Today’s Star Tribune reporting on the civil rights lawsuit for abused children (by reporter Chris Serres) validates my belief that child rape and other crimes against children are the most ignored and cruelest reality in our community. We hate the conversation so we avoid it and children suffer continued awful traumas because of us.
I know far too many children that have suffered these crimes repeatedly over many years. All this because we don’t talk about child abuse unless the child dies and makes the news. Our overwhelmed and misunderstood child protection system is simply unable to provide change or justice until we have this talk.
When I became a volunteer CASA guardian ad Litem, the rapes and beatings my caseload children suffered became a mind numbing reality and a big part of my life. All but one of the 50 children in my caseload were over the top awful cases of rape, violence or severe neglect (babies starved or burned up in hot water, a prostituted 7 year old, molested 2 year old).
Not much has changed in the way abused children find help since I became a CASA guardian ad litem in 1996. People are surprised to know that I don’t have stories that end well. That’s a sore point with me.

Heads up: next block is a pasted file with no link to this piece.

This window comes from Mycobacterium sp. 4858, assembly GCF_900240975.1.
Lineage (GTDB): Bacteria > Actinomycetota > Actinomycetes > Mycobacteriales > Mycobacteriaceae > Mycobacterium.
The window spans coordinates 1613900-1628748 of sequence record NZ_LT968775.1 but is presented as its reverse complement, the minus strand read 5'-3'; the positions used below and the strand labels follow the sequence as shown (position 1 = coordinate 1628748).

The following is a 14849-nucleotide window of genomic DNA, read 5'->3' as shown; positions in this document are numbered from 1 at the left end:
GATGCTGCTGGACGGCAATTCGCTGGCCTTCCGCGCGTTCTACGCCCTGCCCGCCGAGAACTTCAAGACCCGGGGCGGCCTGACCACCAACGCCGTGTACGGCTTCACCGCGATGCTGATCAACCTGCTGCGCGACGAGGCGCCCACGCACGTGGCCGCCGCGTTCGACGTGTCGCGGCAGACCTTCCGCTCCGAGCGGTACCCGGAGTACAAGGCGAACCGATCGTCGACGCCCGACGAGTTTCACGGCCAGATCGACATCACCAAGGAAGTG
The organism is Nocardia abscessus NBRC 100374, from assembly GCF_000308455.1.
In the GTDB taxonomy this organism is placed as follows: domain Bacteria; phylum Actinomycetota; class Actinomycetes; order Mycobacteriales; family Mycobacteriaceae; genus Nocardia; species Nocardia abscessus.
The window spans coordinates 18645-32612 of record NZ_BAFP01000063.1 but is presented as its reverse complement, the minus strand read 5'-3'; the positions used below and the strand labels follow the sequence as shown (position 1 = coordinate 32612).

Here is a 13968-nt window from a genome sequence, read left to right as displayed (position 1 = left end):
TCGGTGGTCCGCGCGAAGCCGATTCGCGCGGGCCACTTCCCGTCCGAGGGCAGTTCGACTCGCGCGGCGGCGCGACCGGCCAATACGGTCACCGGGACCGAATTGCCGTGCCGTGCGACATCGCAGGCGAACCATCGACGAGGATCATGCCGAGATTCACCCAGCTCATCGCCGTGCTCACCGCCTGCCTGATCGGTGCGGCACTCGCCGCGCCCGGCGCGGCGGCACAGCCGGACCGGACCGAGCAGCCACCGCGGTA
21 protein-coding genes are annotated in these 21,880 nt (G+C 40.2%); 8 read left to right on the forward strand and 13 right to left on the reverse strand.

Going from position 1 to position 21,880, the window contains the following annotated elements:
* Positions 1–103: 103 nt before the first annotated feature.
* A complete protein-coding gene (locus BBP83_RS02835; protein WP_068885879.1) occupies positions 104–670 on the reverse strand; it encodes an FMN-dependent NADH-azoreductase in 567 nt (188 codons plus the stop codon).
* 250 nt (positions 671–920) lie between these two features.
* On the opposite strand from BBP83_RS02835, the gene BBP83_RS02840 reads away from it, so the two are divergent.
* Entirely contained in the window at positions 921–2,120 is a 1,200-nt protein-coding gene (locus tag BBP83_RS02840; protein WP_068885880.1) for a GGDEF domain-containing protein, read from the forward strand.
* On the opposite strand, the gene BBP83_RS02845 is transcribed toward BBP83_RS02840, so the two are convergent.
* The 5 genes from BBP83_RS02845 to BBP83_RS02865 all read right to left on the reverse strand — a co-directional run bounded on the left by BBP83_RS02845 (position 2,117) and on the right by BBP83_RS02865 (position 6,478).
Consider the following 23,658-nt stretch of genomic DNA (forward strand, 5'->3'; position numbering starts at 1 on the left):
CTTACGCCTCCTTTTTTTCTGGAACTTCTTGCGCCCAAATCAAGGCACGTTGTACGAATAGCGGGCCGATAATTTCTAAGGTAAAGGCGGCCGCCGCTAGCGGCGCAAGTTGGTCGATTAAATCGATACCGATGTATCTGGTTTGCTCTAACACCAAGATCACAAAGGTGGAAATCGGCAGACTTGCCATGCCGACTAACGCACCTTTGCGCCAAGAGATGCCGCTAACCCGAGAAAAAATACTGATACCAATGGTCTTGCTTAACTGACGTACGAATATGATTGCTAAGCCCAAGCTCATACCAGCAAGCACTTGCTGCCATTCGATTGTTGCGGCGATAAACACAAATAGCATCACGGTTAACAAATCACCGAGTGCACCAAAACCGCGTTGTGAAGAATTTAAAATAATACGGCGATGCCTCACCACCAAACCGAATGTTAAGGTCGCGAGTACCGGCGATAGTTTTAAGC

Once you understand the impact of trauma on a child and that our system for protecting and treating them is grossly inadequate, it’s more than wrong to expect a 4 year old to have the internal ability discover a path to mental health and coping skills necessary for succeeding in school or leading a normal life.
it’s rare that ending well is part of my invisible children / child protection stories.
It saddens me greatly that after 2 years and 48 police calls to the home, this community did not remove the prostitute mother’s two young girls until the 7 year old tried to kill the 4 year old in the presence of a police officer in a desperate cry for help. She had been prostituted.
50 of my stories appear on this site that are not so different than this 7 year old’s traumatic repeated rapes. When I asked the juvenile officer handling the case how it could be that these young girls were left in the home (where gunfire, drugs and prostitution were common complaints by the neighbors) she told me that their department was overwhelmed with these kinds of cases and they did not remove children unless their lives were in “imminent danger”.
6 year old Kendrea Johnson hung herself in that neighborhood a few years later.
This lawsuit might bring the right kind of attention to save children suffering the violence and trauma they live with every day.
Yay Lawyers and the Star Tribune.
Want to help?
A) Donate to children in foster care (for things they won’t have access to as a state ward)
C) Support Safe Passage For Children MN & speak for children to your legislators